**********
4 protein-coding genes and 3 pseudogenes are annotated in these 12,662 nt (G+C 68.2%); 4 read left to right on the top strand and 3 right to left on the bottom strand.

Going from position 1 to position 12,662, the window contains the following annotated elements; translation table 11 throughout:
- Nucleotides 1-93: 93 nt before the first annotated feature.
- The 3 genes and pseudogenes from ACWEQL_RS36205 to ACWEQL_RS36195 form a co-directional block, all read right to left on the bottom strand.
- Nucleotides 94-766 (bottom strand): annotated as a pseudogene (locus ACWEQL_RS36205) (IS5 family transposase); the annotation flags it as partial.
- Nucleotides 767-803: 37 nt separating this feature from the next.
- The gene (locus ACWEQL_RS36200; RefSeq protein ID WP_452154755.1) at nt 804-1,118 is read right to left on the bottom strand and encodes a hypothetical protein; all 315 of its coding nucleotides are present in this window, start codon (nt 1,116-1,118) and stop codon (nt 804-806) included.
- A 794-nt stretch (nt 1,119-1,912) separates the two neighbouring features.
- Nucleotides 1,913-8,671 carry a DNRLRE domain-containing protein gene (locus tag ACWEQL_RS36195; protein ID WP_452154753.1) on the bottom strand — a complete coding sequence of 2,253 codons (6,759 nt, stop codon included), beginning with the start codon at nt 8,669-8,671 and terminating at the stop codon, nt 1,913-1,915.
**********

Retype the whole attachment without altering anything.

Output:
4 protein-coding genes and 3 pseudogenes are annotated in these 12,662 nt (G+C 68.2%); 4 read left to right on the top strand and 3 right to left on the bottom strand.

Going from position 1 to position 12,662, the window contains the following annotated elements; translation table 11 throughout:
- Nucleotides 1-93: 93 nt before the first annotated feature.
- The 3 genes and pseudogenes from ACWEQL_RS36205 to ACWEQL_RS36195 form a co-directional block, all read right to left on the bottom strand.
- Nucleotides 94-766 (bottom strand): annotated as a pseudogene (locus ACWEQL_RS36205) (IS5 family transposase); the annotation flags it as partial.
- Nucleotides 767-803: 37 nt separating this feature from the next.
- The gene (locus ACWEQL_RS36200; RefSeq protein ID WP_452154755.1) at nt 804-1,118 is read right to left on the bottom strand and encodes a hypothetical protein; all 315 of its coding nucleotides are present in this window, start codon (nt 1,116-1,118) and stop codon (nt 804-806) included.
- A 794-nt stretch (nt 1,119-1,912) separates the two neighbouring features.
- Nucleotides 1,913-8,671 carry a DNRLRE domain-containing protein gene (locus tag ACWEQL_RS36195; protein ID WP_452154753.1) on the bottom strand — a complete coding sequence of 2,253 codons (6,759 nt, stop codon included), beginning with the start codon at nt 8,669-8,671 and terminating at the stop codon, nt 1,913-1,915.